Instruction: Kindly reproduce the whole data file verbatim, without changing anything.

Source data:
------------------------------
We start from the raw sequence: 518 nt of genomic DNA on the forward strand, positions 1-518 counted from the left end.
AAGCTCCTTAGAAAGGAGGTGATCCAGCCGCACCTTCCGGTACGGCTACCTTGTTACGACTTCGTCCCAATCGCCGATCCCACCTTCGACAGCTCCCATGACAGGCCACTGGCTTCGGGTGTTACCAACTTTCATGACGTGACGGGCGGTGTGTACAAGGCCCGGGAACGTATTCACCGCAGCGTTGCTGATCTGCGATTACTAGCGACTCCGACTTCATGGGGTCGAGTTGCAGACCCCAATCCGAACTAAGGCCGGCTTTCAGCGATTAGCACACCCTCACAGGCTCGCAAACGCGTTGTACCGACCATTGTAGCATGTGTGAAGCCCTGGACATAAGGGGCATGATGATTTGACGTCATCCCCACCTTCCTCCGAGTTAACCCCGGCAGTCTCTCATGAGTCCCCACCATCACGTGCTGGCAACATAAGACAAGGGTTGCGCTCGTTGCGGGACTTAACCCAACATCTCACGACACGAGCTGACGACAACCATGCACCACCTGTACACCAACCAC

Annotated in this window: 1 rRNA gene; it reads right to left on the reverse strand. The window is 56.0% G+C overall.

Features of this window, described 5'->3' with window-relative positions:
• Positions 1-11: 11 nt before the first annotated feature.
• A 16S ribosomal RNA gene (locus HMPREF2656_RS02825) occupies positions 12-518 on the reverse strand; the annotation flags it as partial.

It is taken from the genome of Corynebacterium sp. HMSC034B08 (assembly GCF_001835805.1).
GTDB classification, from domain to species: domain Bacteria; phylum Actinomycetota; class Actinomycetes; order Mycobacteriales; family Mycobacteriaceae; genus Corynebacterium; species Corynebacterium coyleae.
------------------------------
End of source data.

We start from the raw sequence: 518 nt of genomic DNA on the forward strand, positions 1-518 counted from the left end.
AAGCTCCTTAGAAAGGAGGTGATCCAGCCGCACCTTCCGGTACGGCTACCTTGTTACGACTTCGTCCCAATCGCCGATCCCACCTTCGACAGCTCCCATGACAGGCCACTGGCTTCGGGTGTTACCAACTTTCATGACGTGACGGGCGGTGTGTACAAGGCCCGGGAACGTATTCACCGCAGCGTTGCTGATCTGCGATTACTAGCGACTCCGACTTCATGGGGTCGAGTTGCAGACCCCAATCCGAACTAAGGCCGGCTTTCAGCGATTAGCACACCCTCACAGGCTCGCAAACGCGTTGTACCGACCATTGTAGCATGTGTGAAGCCCTGGACATAAGGGGCATGATGATTTGACGTCATCCCCACCTTCCTCCGAGTTAACCCCGGCAGTCTCTCATGAGTCCCCACCATCACGTGCTGGCAACATAAGACAAGGGTTGCGCTCGTTGCGGGACTTAACCCAACATCTCACGACACGAGCTGACGACAACCATGCACCACCTGTACACCAACCAC

Annotated in this window: 1 rRNA gene; it reads right to left on the reverse strand. The window is 56.0% G+C overall.

Features of this window, described 5'->3' with window-relative positions:
• Positions 1-11: 11 nt before the first annotated feature.
• A 16S ribosomal RNA gene (locus HMPREF2656_RS02825) occupies positions 12-518 on the reverse strand; the annotation flags it as partial.

It is taken from the genome of Corynebacterium sp. HMSC034B08 (assembly GCF_001835805.1).
GTDB classification, from domain to species: domain Bacteria; phylum Actinomycetota; class Actinomycetes; order Mycobacteriales; family Mycobacteriaceae; genus Corynebacterium; species Corynebacterium coyleae.